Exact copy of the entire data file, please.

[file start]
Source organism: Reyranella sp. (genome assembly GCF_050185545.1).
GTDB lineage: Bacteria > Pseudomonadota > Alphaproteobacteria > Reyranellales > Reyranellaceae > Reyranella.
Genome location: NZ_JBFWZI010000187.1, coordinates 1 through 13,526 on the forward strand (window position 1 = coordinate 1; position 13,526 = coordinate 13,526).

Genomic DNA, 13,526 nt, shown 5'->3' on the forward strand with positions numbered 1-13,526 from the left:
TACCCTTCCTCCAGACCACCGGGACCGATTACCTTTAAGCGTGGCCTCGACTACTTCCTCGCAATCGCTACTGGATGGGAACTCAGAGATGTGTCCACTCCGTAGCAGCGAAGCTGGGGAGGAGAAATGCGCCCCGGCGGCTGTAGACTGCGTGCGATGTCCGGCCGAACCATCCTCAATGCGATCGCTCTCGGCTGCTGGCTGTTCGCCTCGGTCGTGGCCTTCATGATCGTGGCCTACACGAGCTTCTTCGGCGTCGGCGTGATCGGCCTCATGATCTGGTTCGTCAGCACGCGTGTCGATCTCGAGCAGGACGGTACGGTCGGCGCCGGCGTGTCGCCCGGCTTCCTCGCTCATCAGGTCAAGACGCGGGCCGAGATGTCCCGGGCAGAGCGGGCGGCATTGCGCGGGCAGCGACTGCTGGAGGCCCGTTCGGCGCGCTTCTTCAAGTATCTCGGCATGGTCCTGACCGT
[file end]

Source organism: Reyranella sp. (genome assembly GCF_050185545.1).
GTDB lineage: Bacteria > Pseudomonadota > Alphaproteobacteria > Reyranellales > Reyranellaceae > Reyranella.
Genome location: NZ_JBFWZI010000187.1, coordinates 1 through 13,526 on the forward strand (window position 1 = coordinate 1; position 13,526 = coordinate 13,526).

Genomic DNA, 13,526 nt, shown 5'->3' on the forward strand with positions numbered 1-13,526 from the left:
TACCCTTCCTCCAGACCACCGGGACCGATTACCTTTAAGCGTGGCCTCGACTACTTCCTCGCAATCGCTACTGGATGGGAACTCAGAGATGTGTCCACTCCGTAGCAGCGAAGCTGGGGAGGAGAAATGCGCCCCGGCGGCTGTAGACTGCGTGCGATGTCCGGCCGAACCATCCTCAATGCGATCGCTCTCGGCTGCTGGCTGTTCGCCTCGGTCGTGGCCTTCATGATCGTGGCCTACACGAGCTTCTTCGGCGTCGGCGTGATCGGCCTCATGATCTGGTTCGTCAGCACGCGTGTCGATCTCGAGCAGGACGGTACGGTCGGCGCCGGCGTGTCGCCCGGCTTCCTCGCTCATCAGGTCAAGACGCGGGCCGAGATGTCCCGGGCAGAGCGGGCGGCATTGCGCGGGCAGCGACTGCTGGAGGCCCGTTCGGCGCGCTTCTTCAAGTATCTCGGCATGGTCCTGACCGT